Insights
January / February 2019

Fishing for Biopharma Success

Paul J. Cumbo
Article - ISPE Pharmaceutical Engineering

Maritime discipline took the Boston Area Chapter President from a trawler to the boardroom. - It might seem odd to connect commercial fishing to the study of chemical engineering— and perhaps even more unlikely to connect commercial fishing to a career in the biopharmaceutical industry. But for Kevin Chronley, Vice President of Strategic Business Planning and Development at A\Z Corporation and ISPE Boston Area Chapter President, the lessons he learned on New England trawlers served as the foundation for success in college and career.

Kevin Chronley
Kevin Chronley

A native of coastal Narraganset, Rhode Island, Chronley worked hard on the boats to pay for his education at the University of Rhode Island. The rigors of that job, he realized, apply to his biopharma career too. “You’ve got to be tenacious. Put in the extra effort. Get out there earlier, stay out there later. And then, when you come in exhausted, you’ve got to get up and do it all again.”

Chronley, who holds the distinction of being the only person to serve as President of two different ISPE Chapters, first led the New England Chapter from 2010 to 2013. He now heads the combined Boston Area Chapter, which merged with the New England Chapter in 2013. His seaside roots inspire his commitment to the region, demonstrated by the Geographic Outreach (GO) initiatives with hubs in Providence, Rhode Island; Portsmouth, New Hampshire; and Worchester, Massachusetts.

Core Elements

Describing the three pillars of ISPE as education, networking, and resources, Chronley explained his deep appreciation for these core elements. Like the self-discipline he learned on fishing trawlers, Chronley knows they were also key to his success in college. Dr. David Schilling, a professor and mentor that Chronley and his classmates affectionately called “Coach,” helped him come to this understanding.

“I was fed up with the course work. I was making good money fishing, and thinking I would quit,” Chronley recalled. “Coach pulled me aside and put it to me plainly. He said, ‘I heard you were thinking about quitting. Look around at these old fishermen with missing fingers. I think you’ll regret dropping out of college. But look, if you want to succeed, you need to read the material, work together collaboratively with your classmates, and recognize resources that can be utilized to contribute to your objectives.’ Looking back, I realize those are the same three pillars of ISPE: education, networking, and resources,” Chronley explained. His gratitude to Coach Schilling is clear, as his career path has been an exciting one.

Chronley’s initial pharmaceutical work with Ciba-Geigy (which merged with Sandoz in 1996 to form Novartis AG) evolved into a career in global chemical process manufacturing. This brought him to the Chicago area as Vice President of Operations for Hammond Group, a small multinational diversified chemical manufacturing rm. But it didn’t take long for Chronley to return to New England. “I was in Tampa, Florida, on a February afternoon in 2003 when I signed up to head to Engineered Technologies, Inc. And that same afternoon, I signed up to participate in the winter ISPE conference, because I knew ISPE would provide access to those three keys: education, networking, and resources.”

Reinvent yourself relentlessly. Careers are a playground of opportunities—be an ongoing learner. It will either inspire improvement and innovation within your field, or it will stimulate evolution to new areas of interest.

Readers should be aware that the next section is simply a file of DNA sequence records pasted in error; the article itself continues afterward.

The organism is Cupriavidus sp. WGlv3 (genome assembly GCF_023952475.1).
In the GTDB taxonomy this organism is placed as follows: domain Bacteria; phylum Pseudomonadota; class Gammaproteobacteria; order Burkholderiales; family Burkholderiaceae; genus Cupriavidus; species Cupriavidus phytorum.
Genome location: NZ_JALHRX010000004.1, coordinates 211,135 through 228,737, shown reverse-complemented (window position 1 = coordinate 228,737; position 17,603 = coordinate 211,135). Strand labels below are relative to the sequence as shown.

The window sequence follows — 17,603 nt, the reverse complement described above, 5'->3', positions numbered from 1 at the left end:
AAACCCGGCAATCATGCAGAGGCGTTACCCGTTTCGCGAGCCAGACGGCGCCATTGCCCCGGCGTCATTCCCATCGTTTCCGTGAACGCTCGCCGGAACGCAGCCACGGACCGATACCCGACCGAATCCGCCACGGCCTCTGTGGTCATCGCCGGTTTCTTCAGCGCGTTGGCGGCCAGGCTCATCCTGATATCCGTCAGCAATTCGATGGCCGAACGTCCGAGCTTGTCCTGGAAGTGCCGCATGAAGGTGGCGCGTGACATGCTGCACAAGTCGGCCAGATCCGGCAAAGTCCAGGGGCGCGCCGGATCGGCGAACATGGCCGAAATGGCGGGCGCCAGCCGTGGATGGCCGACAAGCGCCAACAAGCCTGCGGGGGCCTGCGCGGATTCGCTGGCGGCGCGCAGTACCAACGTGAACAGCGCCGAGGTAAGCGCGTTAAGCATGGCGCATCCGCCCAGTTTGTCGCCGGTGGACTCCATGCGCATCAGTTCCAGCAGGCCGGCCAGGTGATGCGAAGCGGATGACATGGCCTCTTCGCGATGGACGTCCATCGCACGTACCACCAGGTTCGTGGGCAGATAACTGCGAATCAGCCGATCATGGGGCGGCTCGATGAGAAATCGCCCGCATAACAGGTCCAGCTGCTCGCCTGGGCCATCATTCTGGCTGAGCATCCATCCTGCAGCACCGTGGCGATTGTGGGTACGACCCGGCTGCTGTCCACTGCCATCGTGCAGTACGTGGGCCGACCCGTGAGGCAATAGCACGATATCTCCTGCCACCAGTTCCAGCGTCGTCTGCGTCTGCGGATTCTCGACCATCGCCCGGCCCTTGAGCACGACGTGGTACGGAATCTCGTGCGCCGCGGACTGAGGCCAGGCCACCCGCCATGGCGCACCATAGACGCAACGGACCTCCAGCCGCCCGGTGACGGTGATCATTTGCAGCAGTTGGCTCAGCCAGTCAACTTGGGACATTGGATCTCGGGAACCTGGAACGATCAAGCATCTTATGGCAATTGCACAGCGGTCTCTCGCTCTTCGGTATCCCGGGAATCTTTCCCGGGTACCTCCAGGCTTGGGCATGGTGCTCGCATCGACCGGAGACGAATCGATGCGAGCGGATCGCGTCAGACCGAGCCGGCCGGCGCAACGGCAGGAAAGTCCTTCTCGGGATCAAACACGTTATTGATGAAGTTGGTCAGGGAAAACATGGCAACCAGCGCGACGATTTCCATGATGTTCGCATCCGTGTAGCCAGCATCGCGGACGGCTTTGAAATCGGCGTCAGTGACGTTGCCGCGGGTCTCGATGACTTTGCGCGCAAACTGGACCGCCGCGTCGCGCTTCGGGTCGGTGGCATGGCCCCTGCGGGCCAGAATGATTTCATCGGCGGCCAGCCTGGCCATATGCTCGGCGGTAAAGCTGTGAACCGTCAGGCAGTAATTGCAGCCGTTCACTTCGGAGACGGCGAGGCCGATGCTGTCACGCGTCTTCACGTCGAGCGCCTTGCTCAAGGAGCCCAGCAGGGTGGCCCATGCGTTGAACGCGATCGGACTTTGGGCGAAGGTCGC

Industry Changes

Chronley is excited by the trajectory he sees in the industry. “When I first entered the market in the early 1980s, the industry was primarily small-molecule pharmaceuticals addressing high-volume therapeutics for common diseases. Today the commercial focus of biologic drug development is categorically ‘orphan’ or personalized drugs.” These therapeutics will improve quality of life and longevity, he added. “Innovation is delivering health care solutions for some of the most common and treacherous diseases, as well as those for smaller populations.”

As an example, he noted a presentation by Dr. J. Christopher Love (Koch Institute for Integrative Cancer Research at MIT) at the ISPE Boston Area Chapter 25th Anniversary Gala. “He talked about the evolution of manufacturing, and he laid out a vision for small, appliance-sized biologics-process devices that could custom-produce drugs for individual patients at a pharmacy. That kind of technology could well be on the horizon.”

It’s an exciting prospect but, having the right people with the right skills is key to realizing this innovative future, according to Chronley—and that’s where ISPE plays a crucial role. “There’s a gap of trained human capital in our industry. ISPE is instrumental in developing careers in biopharma. ISPE brings a value proposition with the benefits we provide, including scholarship and mentoring for young professionals.” He couples this observation with his encouragement and advice to emerging leaders. “Reinvent yourself relentlessly. Innovate. Careers are a playground of opportunities—be an ongoing learner. It will either inspire improvement and innovation within your field, or it will stimulate evolution to new areas of interest.”

Chronley knows that in biopharma, as in any industry, there’s no substitute for discipline and commitment. The grit that saw him through long cold days on heaving fishing trawlers is the same that sustained him through college—and what keeps him working hard today. But working hard isn’t enough, to hear Chronley tell it. One also must work smart, and that includes making the most of education, networking, and resources. “Through those three pillars,” Chronley explained, “ISPE facilitates the requirements for a successful, growing, ever-changing career.”